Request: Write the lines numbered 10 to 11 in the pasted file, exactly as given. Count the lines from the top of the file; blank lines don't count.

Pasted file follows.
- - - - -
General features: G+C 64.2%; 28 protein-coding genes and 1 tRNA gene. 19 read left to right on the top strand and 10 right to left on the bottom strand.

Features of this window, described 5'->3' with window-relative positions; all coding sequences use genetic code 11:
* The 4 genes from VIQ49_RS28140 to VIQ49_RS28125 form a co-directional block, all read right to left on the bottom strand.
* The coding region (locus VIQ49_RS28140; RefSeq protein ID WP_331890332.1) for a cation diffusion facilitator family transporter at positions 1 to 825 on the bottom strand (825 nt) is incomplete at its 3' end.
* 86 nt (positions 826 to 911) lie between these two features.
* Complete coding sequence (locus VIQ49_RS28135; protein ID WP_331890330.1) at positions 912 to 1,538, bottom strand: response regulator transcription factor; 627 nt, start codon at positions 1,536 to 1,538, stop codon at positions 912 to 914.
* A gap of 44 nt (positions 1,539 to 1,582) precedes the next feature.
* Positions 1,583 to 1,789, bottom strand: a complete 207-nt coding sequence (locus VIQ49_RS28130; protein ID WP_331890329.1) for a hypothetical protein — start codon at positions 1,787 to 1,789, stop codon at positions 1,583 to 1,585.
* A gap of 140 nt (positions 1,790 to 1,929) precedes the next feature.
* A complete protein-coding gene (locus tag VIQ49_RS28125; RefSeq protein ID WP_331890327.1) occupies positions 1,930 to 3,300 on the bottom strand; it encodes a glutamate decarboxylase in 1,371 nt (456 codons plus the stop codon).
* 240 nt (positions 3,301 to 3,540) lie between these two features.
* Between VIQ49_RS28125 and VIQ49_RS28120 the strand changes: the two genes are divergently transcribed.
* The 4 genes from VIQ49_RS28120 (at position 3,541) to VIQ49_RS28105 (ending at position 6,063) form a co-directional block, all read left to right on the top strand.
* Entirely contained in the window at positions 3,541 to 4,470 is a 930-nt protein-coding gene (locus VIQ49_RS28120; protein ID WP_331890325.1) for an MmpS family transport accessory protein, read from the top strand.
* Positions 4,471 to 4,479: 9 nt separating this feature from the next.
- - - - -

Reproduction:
* A complete protein-coding gene (locus tag VIQ49_RS28125; RefSeq protein ID WP_331890327.1) occupies positions 1,930 to 3,300 on the bottom strand; it encodes a glutamate decarboxylase in 1,371 nt (456 codons plus the stop codon).
* 240 nt (positions 3,301 to 3,540) lie between these two features.